• Evaluation and prognostic significance of circulating tumor cells in patients with non-small-cell lung cancer.

      Krebs, Matthew G; Sloane, Robert; Priest, Lynsey; Lancashire, Lee J; Hou, Jian-Mei; Greystoke, Alastair; Ward, Timothy H; Ferraldeschi, Roberta; Hughes, Andrew; Clack, Glen; et al. (2011-04-20)
      Lung cancer is the leading cause of cancer-related death worldwide. Non-small-cell lung cancer (NSCLC) lacks validated biomarkers to predict treatment response. This study investigated whether circulating tumor cells (CTCs) are detectable in patients with NSCLC and what their ability might be to provide prognostic information and/or early indication of patient response to conventional therapy.
    • Uptake of risk-reducing surgery in unaffected women at high risk of breast and ovarian cancer is risk, age, and time dependent.

      Evans, D Gareth R; Lalloo, Fiona; Ashcroft, Linda; Shenton, Andrew; Clancy, Tara; Baildam, Andrew D; Brain, Anne; Hopwood, Penelope; Howell, Anthony; Regional Genetic Service, The University of Manchester, St.Mary's Hospital, Manchester, United Kingdom. Gareth.evans@cmft.nhs.uk (2009-08)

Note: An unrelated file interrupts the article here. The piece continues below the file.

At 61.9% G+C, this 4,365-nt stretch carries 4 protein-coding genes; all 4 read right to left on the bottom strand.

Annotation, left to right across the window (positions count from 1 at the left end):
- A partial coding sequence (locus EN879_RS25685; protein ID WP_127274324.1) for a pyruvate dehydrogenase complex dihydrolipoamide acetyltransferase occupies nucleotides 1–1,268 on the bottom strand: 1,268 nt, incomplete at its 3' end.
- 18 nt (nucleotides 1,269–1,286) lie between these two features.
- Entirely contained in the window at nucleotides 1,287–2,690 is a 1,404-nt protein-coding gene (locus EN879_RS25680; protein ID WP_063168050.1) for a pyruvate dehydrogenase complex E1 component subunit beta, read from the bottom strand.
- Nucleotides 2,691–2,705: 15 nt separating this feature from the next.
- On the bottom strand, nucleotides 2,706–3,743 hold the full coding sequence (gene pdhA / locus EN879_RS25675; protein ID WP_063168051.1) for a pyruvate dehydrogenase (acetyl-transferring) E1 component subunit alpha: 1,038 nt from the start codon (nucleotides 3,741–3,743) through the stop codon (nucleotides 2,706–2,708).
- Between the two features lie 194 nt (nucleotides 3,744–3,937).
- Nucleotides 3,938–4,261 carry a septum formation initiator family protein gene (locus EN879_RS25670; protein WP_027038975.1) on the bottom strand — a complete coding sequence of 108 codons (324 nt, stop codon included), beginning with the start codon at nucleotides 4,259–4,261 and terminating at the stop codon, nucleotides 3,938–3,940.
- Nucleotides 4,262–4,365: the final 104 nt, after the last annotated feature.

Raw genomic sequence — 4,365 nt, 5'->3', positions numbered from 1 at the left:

PURPOSE: The uptake of risk-reducing surgery in women at increased risk of breast and ovarian cancer is highly variable between countries and centers within countries. We have investigated the rate, timing, and age of uptake of surgery in the northwest of England to report the results after up to 7 years in a Regional Genetics center. METHODS: Uptake was documented in 211 known unaffected BRCA1/2 mutation carriers from 509 families and in 3,515 women at >25% lifetime risk of breast cancer without known mutations. RESULTS: Of the 211 mutation carriers, 40% opted for bilateral risk-reducing mastectomy (BRRM) and 45% underwent bilateral risk-reducing salpingo-oophorectomy (BRRSPO). Uptake of BRRM was significantly related to lifetime risk and age but continued over several years. In women not known to carry a BRCA mutation, 6.4% of women at 40% to 45% lifetime risk, 2.5% of women at 33% to 39% lifetime risk, and 1.8% of women at 25% to 32% lifetime risk underwent BRRM (P < 0.005). BRRSPO uptake was greater in BRCA1 (52%) than BRCA2 (28%) carriers but in both groups tended to occur within the first 2 years after gene test (except in the youngest age group) and in women between the ages of 35 and 45. CONCLUSION: To truly assess the uptake of risk-reducing surgery, longer-term follow-up is necessary particularly in younger women who are likely to delay BRRSPO. Careful risk counseling does seem to influence women's decisions for surgery, although the effect is not immediate.